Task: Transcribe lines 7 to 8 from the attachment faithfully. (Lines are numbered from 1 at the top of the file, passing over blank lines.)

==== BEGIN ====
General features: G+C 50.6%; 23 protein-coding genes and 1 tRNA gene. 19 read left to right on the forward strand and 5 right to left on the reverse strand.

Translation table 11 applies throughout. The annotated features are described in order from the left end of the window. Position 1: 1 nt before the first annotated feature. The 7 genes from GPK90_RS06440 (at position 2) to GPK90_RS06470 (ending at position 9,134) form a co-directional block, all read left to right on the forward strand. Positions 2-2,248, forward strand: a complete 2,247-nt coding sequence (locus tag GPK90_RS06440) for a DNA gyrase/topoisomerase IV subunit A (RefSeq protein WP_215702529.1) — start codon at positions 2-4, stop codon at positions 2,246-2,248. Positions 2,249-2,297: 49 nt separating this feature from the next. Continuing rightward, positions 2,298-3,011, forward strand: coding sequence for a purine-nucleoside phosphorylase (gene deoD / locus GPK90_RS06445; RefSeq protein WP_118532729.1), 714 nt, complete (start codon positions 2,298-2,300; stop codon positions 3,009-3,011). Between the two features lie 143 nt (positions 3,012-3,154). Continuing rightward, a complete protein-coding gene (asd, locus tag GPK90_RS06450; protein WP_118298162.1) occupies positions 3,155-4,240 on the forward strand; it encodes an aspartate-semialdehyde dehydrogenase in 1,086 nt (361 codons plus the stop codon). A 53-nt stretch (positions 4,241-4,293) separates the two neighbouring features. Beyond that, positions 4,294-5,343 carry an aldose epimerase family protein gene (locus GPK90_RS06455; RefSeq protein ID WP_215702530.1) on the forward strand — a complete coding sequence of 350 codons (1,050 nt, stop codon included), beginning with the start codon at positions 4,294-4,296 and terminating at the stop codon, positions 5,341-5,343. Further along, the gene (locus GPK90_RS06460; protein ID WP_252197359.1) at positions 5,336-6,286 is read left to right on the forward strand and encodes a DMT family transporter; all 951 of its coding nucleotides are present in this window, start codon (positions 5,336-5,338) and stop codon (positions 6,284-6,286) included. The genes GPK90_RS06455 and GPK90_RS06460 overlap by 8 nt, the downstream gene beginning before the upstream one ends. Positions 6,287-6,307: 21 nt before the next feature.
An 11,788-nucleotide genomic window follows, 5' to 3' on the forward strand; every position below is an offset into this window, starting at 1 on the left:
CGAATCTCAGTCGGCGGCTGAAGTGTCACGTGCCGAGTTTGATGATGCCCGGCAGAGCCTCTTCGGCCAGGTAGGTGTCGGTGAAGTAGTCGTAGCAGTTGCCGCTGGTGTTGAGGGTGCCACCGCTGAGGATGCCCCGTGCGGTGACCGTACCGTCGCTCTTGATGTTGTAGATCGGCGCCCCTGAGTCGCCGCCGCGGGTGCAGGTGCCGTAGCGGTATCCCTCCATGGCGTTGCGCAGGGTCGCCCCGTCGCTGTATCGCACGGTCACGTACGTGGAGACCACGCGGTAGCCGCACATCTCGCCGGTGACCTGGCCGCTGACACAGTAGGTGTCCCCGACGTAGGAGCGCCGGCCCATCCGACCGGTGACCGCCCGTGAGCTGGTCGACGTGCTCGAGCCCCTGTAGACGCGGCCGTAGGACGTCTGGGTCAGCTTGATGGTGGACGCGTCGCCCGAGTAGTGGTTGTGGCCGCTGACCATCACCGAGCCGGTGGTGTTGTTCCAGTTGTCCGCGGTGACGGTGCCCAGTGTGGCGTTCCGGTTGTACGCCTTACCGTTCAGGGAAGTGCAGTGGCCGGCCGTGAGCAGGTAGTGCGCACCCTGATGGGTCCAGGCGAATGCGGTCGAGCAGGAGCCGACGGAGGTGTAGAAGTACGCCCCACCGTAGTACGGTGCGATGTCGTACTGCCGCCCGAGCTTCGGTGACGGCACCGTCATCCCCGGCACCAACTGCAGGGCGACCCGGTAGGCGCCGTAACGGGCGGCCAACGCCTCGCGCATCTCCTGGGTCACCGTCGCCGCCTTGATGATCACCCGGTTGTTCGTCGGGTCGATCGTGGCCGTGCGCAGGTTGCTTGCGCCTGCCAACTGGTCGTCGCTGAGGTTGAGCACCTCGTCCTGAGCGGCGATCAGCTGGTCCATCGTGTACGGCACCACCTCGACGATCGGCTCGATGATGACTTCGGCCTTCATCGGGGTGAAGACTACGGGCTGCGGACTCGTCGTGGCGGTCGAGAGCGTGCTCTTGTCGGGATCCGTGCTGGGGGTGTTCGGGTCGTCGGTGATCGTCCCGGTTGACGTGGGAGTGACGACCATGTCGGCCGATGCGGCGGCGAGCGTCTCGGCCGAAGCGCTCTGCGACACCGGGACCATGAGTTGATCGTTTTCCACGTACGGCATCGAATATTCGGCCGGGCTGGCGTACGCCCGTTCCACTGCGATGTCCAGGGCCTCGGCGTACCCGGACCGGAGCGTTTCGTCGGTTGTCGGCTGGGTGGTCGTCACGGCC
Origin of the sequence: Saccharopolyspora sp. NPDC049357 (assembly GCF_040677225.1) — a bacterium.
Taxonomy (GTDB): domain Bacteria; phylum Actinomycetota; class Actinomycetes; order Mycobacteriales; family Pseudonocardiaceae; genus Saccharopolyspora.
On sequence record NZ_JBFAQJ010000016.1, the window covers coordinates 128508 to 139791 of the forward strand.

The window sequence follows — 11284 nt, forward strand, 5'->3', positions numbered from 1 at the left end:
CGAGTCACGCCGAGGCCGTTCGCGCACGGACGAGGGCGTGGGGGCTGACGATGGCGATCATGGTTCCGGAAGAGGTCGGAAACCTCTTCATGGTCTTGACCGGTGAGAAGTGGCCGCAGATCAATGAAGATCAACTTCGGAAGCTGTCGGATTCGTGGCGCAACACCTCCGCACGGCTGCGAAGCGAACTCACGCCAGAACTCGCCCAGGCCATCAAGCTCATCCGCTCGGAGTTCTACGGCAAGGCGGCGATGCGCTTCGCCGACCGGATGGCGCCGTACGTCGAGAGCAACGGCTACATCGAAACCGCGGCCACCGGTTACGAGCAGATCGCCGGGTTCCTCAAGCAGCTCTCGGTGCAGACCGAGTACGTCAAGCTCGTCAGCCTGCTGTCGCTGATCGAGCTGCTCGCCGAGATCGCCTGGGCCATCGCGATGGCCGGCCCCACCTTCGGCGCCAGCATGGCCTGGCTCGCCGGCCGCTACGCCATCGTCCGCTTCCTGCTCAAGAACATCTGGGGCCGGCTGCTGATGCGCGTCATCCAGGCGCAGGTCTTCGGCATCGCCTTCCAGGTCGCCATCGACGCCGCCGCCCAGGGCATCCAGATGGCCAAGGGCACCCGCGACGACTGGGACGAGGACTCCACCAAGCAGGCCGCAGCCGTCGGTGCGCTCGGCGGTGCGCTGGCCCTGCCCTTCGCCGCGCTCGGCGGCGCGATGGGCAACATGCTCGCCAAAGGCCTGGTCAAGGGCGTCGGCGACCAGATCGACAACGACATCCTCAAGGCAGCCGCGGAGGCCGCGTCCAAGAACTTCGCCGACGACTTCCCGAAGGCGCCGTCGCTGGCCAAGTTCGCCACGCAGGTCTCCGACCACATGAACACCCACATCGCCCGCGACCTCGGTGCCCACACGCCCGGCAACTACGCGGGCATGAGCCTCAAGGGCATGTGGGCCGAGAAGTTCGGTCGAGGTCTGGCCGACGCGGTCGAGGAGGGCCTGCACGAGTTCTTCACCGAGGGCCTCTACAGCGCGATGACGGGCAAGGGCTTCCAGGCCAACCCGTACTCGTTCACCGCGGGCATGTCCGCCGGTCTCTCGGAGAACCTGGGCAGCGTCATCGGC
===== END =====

On sequence record NZ_JBFAQJ010000016.1, the window covers coordinates 128508 to 139791 of the forward strand.

The window sequence follows — 11284 nt, forward strand, 5'->3', positions numbered from 1 at the left end: